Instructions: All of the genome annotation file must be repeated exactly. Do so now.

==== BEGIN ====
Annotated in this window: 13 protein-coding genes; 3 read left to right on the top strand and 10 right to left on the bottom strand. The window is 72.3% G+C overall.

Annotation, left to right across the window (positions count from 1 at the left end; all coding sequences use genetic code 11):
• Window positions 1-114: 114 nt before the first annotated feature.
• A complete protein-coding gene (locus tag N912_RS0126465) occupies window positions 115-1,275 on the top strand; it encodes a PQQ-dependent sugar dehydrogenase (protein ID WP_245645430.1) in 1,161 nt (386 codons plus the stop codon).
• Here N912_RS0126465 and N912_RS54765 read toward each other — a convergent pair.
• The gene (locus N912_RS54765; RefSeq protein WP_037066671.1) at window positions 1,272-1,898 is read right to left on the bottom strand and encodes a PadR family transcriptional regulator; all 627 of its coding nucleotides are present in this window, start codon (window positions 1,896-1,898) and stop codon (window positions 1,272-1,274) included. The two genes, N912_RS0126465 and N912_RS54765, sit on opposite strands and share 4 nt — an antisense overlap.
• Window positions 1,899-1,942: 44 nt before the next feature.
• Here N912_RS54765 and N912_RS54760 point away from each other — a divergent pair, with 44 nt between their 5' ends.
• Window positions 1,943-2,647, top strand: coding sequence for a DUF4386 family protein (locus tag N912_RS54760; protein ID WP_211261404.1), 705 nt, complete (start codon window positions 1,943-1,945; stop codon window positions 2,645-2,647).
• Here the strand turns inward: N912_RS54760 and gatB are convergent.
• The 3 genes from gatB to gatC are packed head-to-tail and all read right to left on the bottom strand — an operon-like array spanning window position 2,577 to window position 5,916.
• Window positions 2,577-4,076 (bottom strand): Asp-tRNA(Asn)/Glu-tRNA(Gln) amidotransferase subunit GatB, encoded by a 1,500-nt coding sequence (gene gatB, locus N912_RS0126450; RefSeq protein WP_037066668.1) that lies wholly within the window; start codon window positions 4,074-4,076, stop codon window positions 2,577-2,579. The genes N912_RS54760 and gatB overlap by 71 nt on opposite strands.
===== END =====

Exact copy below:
Annotated in this window: 13 protein-coding genes; 3 read left to right on the top strand and 10 right to left on the bottom strand. The window is 72.3% G+C overall.

Annotation, left to right across the window (positions count from 1 at the left end; all coding sequences use genetic code 11):
• Window positions 1-114: 114 nt before the first annotated feature.
• A complete protein-coding gene (locus tag N912_RS0126465) occupies window positions 115-1,275 on the top strand; it encodes a PQQ-dependent sugar dehydrogenase (protein ID WP_245645430.1) in 1,161 nt (386 codons plus the stop codon).
• Here N912_RS0126465 and N912_RS54765 read toward each other — a convergent pair.
• The gene (locus N912_RS54765; RefSeq protein WP_037066671.1) at window positions 1,272-1,898 is read right to left on the bottom strand and encodes a PadR family transcriptional regulator; all 627 of its coding nucleotides are present in this window, start codon (window positions 1,896-1,898) and stop codon (window positions 1,272-1,274) included. The two genes, N912_RS0126465 and N912_RS54765, sit on opposite strands and share 4 nt — an antisense overlap.
• Window positions 1,899-1,942: 44 nt before the next feature.
• Here N912_RS54765 and N912_RS54760 point away from each other — a divergent pair, with 44 nt between their 5' ends.
• Window positions 1,943-2,647, top strand: coding sequence for a DUF4386 family protein (locus tag N912_RS54760; protein ID WP_211261404.1), 705 nt, complete (start codon window positions 1,943-1,945; stop codon window positions 2,645-2,647).
• Here the strand turns inward: N912_RS54760 and gatB are convergent.
• The 3 genes from gatB to gatC are packed head-to-tail and all read right to left on the bottom strand — an operon-like array spanning window position 2,577 to window position 5,916.
• Window positions 2,577-4,076 (bottom strand): Asp-tRNA(Asn)/Glu-tRNA(Gln) amidotransferase subunit GatB, encoded by a 1,500-nt coding sequence (gene gatB, locus N912_RS0126450; RefSeq protein WP_037066668.1) that lies wholly within the window; start codon window positions 4,074-4,076, stop codon window positions 2,577-2,579. The genes N912_RS54760 and gatB overlap by 71 nt on opposite strands.